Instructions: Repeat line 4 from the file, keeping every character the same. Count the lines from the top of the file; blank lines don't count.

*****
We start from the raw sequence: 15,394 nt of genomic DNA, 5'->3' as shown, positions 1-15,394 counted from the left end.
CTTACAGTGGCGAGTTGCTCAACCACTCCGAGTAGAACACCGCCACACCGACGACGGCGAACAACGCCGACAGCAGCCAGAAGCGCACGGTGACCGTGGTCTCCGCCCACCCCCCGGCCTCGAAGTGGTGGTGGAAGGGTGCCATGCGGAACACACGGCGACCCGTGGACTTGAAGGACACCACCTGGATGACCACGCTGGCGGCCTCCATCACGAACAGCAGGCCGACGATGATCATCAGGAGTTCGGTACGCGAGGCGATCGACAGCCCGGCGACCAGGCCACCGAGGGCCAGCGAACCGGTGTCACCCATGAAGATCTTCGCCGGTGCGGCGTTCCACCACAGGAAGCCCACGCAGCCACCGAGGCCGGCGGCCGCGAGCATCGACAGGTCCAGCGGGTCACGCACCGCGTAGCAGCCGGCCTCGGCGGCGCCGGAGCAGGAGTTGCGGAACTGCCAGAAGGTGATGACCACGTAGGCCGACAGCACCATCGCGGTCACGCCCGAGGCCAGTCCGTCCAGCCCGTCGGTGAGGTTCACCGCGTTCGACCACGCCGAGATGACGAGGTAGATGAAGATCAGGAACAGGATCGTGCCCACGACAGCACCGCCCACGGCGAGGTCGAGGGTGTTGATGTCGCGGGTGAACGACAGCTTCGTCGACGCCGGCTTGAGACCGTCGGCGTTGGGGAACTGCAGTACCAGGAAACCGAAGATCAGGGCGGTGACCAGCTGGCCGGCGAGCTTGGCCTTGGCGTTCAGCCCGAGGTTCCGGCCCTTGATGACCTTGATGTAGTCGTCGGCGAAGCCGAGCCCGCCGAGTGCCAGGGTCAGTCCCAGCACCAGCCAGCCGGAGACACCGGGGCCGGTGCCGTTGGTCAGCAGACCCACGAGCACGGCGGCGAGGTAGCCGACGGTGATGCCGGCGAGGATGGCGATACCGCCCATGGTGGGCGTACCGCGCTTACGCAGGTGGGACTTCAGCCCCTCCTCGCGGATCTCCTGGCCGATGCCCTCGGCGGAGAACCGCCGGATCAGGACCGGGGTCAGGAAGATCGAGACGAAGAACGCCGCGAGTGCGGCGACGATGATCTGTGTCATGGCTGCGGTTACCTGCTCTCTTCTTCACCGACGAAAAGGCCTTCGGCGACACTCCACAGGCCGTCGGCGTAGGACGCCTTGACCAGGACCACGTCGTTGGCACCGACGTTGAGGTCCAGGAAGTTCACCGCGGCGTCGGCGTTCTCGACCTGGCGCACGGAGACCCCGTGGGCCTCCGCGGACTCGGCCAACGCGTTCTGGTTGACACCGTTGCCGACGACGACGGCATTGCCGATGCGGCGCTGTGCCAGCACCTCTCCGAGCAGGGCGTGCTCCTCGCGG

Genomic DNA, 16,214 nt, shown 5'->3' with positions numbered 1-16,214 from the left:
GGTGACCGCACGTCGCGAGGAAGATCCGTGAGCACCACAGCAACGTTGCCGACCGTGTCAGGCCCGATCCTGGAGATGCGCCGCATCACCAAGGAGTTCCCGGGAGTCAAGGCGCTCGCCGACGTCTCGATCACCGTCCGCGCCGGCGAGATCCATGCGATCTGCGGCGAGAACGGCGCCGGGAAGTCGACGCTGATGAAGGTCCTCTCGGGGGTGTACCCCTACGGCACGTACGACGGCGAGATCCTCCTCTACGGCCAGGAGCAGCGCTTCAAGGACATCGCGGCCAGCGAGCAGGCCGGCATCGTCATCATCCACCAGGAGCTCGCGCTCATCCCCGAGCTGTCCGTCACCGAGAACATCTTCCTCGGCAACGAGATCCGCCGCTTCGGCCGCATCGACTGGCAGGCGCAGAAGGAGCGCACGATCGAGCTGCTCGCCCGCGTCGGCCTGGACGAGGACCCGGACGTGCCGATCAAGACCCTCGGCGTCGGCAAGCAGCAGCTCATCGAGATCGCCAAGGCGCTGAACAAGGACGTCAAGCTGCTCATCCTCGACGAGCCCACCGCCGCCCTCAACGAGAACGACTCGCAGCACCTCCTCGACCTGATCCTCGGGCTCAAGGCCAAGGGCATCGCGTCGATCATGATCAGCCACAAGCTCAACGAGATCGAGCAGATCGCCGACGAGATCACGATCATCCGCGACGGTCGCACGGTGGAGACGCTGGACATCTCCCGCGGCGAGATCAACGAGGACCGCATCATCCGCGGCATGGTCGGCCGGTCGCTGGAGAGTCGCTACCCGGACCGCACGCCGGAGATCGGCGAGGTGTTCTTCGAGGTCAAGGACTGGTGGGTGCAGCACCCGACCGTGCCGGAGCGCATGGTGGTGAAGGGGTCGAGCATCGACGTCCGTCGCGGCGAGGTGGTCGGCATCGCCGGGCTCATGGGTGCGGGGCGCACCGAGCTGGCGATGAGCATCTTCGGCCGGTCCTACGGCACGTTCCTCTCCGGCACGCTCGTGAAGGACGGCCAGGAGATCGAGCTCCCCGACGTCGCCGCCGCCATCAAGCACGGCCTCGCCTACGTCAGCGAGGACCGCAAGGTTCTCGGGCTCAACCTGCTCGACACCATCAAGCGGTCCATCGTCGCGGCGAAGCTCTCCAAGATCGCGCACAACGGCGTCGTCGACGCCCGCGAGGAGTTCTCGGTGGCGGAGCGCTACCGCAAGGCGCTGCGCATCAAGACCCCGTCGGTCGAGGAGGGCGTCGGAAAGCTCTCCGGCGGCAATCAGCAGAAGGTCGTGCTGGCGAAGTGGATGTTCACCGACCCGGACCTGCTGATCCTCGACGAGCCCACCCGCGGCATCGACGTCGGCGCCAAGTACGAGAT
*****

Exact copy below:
GGTGACCGCACGTCGCGAGGAAGATCCGTGAGCACCACAGCAACGTTGCCGACCGTGTCAGGCCCGATCCTGGAGATGCGCCGCATCACCAAGGAGTTCCCGGGAGTCAAGGCGCTCGCCGACGTCTCGATCACCGTCCGCGCCGGCGAGATCCATGCGATCTGCGGCGAGAACGGCGCCGGGAAGTCGACGCTGATGAAGGTCCTCTCGGGGGTGTACCCCTACGGCACGTACGACGGCGAGATCCTCCTCTACGGCCAGGAGCAGCGCTTCAAGGACATCGCGGCCAGCGAGCAGGCCGGCATCGTCATCATCCACCAGGAGCTCGCGCTCATCCCCGAGCTGTCCGTCACCGAGAACATCTTCCTCGGCAACGAGATCCGCCGCTTCGGCCGCATCGACTGGCAGGCGCAGAAGGAGCGCACGATCGAGCTGCTCGCCCGCGTCGGCCTGGACGAGGACCCGGACGTGCCGATCAAGACCCTCGGCGTCGGCAAGCAGCAGCTCATCGAGATCGCCAAGGCGCTGAACAAGGACGTCAAGCTGCTCATCCTCGACGAGCCCACCGCCGCCCTCAACGAGAACGACTCGCAGCACCTCCTCGACCTGATCCTCGGGCTCAAGGCCAAGGGCATCGCGTCGATCATGATCAGCCACAAGCTCAACGAGATCGAGCAGATCGCCGACGAGATCACGATCATCCGCGACGGTCGCACGGTGGAGACGCTGGACATCTCCCGCGGCGAGATCAACGAGGACCGCATCATCCGCGGCATGGTCGGCCGGTCGCTGGAGAGTCGCTACCCGGACCGCACGCCGGAGATCGGCGAGGTGTTCTTCGAGGTCAAGGACTGGTGGGTGCAGCACCCGACCGTGCCGGAGCGCATGGTGGTGAAGGGGTCGAGCATCGACGTCCGTCGCGGCGAGGTGGTCGGCATCGCCGGGCTCATGGGTGCGGGGCGCACCGAGCTGGCGATGAGCATCTTCGGCCGGTCCTACGGCACGTTCCTCTCCGGCACGCTCGTGAAGGACGGCCAGGAGATCGAGCTCCCCGACGTCGCCGCCGCCATCAAGCACGGCCTCGCCTACGTCAGCGAGGACCGCAAGGTTCTCGGGCTCAACCTGCTCGACACCATCAAGCGGTCCATCGTCGCGGCGAAGCTCTCCAAGATCGCGCACAACGGCGTCGTCGACGCCCGCGAGGAGTTCTCGGTGGCGGAGCGCTACCGCAAGGCGCTGCGCATCAAGACCCCGTCGGTCGAGGAGGGCGTCGGAAAGCTCTCCGGCGGCAATCAGCAGAAGGTCGTGCTGGCGAAGTGGATGTTCACCGACCCGGACCTGCTGATCCTCGACGAGCCCACCCGCGGCATCGACGTCGGCGCCAAGTACGAGAT